The size of spanning disks for polygonal curves
 Discrete Comput. Geom
"... Abstract. For each integer n ≥ 0, there is a closed, unknotted, polygonal curve Kn in R 3 having less than 10n + 9 edges, with the property that any PiecewiseLinear triangulated disk spanning the curve contains at least 2 n−1 triangles. 1. Introduction. Let K be a closed polygonal curve in R3 consi ..."
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Cited by 9 (1 self)
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Abstract. For each integer n ≥ 0, there is a closed, unknotted, polygonal curve Kn in R 3 having less than 10n + 9 edges, with the property that any PiecewiseLinear triangulated disk spanning the curve contains at least 2 n−1 triangles. 1. Introduction. Let K be a closed polygonal curve in R3 consisting of n line segments. Assume that K is unknotted, so that it is the boundary of an embedded disk in R3. This paper considers the question: How many triangles are needed to triangulate a PiecewiseLinear (PL) spanning disk of K? The main result, Theorem 1 below,
The size of spanning disks for polygonal knots
, 1999
"... For each integer n ≥ 1 we construct a closed unknotted Piecewise Linear curve Kn in R 3 having less than 11n edges with the property that any Piecewise Linear triangluated disk spanning the curve contains at least 2 n−1 triangles. 1 Introduction. We show the existence of a sequence of unknotted simp ..."
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Cited by 6 (1 self)
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For each integer n ≥ 1 we construct a closed unknotted Piecewise Linear curve Kn in R 3 having less than 11n edges with the property that any Piecewise Linear triangluated disk spanning the curve contains at least 2 n−1 triangles. 1 Introduction. We show the existence of a sequence of unknotted simple closed curves Kn in R 3 having the following properties: • The curve Kn is a polygon with at most 11n edges. • Any Piecewise Linear (PL) embedding of a triangulated disk into R 3 with
Homeomorphisms and Metamorphosis of Polyhedral Models Using Fields of Directions Defined on Triangulations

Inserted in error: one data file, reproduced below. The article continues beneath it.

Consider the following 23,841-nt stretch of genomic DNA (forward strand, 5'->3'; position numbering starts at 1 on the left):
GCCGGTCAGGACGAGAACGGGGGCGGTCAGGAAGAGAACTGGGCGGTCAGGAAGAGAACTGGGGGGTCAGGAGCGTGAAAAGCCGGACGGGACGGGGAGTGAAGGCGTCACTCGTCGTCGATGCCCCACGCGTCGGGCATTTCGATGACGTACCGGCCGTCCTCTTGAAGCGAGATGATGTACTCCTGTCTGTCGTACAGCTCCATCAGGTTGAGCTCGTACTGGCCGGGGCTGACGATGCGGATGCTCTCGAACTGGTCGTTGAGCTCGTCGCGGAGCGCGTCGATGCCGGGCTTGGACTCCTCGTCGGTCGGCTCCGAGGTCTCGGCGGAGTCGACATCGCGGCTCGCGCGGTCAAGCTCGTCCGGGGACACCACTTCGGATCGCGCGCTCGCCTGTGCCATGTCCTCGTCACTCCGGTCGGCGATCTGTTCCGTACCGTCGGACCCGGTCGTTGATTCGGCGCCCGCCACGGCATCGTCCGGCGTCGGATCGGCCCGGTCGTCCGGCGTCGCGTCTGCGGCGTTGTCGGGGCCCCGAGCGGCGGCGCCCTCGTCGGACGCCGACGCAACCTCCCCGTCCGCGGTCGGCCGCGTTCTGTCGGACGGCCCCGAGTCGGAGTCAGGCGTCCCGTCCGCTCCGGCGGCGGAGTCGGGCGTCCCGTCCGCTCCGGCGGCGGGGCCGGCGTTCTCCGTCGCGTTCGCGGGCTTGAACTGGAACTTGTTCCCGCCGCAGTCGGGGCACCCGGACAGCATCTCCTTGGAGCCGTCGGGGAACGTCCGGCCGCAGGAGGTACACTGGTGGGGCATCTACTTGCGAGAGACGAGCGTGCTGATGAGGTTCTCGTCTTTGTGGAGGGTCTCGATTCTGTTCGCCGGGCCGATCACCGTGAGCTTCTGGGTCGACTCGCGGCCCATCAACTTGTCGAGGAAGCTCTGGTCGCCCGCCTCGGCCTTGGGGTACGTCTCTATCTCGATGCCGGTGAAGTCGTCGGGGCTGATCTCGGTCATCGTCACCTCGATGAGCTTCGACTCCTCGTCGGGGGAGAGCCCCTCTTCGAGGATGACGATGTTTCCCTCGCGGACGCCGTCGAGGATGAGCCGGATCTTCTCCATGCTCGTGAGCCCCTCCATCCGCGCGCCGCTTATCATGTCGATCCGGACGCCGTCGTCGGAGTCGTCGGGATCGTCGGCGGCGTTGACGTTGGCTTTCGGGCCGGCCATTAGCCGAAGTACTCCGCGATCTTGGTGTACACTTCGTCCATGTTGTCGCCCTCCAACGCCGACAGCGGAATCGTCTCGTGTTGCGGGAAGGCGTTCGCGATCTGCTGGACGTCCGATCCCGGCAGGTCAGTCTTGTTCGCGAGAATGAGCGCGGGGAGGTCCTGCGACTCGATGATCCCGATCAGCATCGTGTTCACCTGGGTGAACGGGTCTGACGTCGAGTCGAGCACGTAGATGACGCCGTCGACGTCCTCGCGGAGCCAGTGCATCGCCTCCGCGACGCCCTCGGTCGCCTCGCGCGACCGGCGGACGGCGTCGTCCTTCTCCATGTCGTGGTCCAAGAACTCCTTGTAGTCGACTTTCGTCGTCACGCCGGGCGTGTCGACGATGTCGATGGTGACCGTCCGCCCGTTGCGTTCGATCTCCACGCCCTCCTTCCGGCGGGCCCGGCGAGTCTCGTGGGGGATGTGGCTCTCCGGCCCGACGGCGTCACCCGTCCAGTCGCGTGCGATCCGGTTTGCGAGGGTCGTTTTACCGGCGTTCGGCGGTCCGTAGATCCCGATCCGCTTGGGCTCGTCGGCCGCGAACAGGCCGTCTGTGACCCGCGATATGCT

SPECIAL ISSUE ON COMPUTER GRAPHICS AND IMAGE PROCESSING
, 1997
"... Many approaches have been proposed to generate the shape interpolation or morphing of two polyhedral objects given in a facet based representation. Most of them focus only the correspondence problem, leaving the interpolation process to just an interpolation of corresponding vertices. In this arti ..."
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Cited by 2 (1 self)
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Many approaches have been proposed to generate the shape interpolation or morphing of two polyhedral objects given in a facet based representation. Most of them focus only the correspondence problem, leaving the interpolation process to just an interpolation of corresponding vertices. In this article we present a new approach which uses fields of directions defined on triangulations(FDTs) to treat both the problem of getting an homeomorphism between the models and that of morphing them. Consider that an scaled version(P 1 ) of one of the objects, has already been adequately placed in the interior of the other(P 2 ). The objective of the first part of the approach, is to obtain a field of unit vectors defined on a triangulation of the space between P 1 and P 2 . This field must have no singularities and the trajectories determined by it will be later used to get warping and morphing transformations between P 1 and P 2 . The morphing transformations obtained have the good property of being topology preserving ones but it can be hard to get an FDT defined on a triangulation of P 1  P 2 and the intermediate models can have a very large number of faces. To illustrate those aspects, transformations between simple models are presented.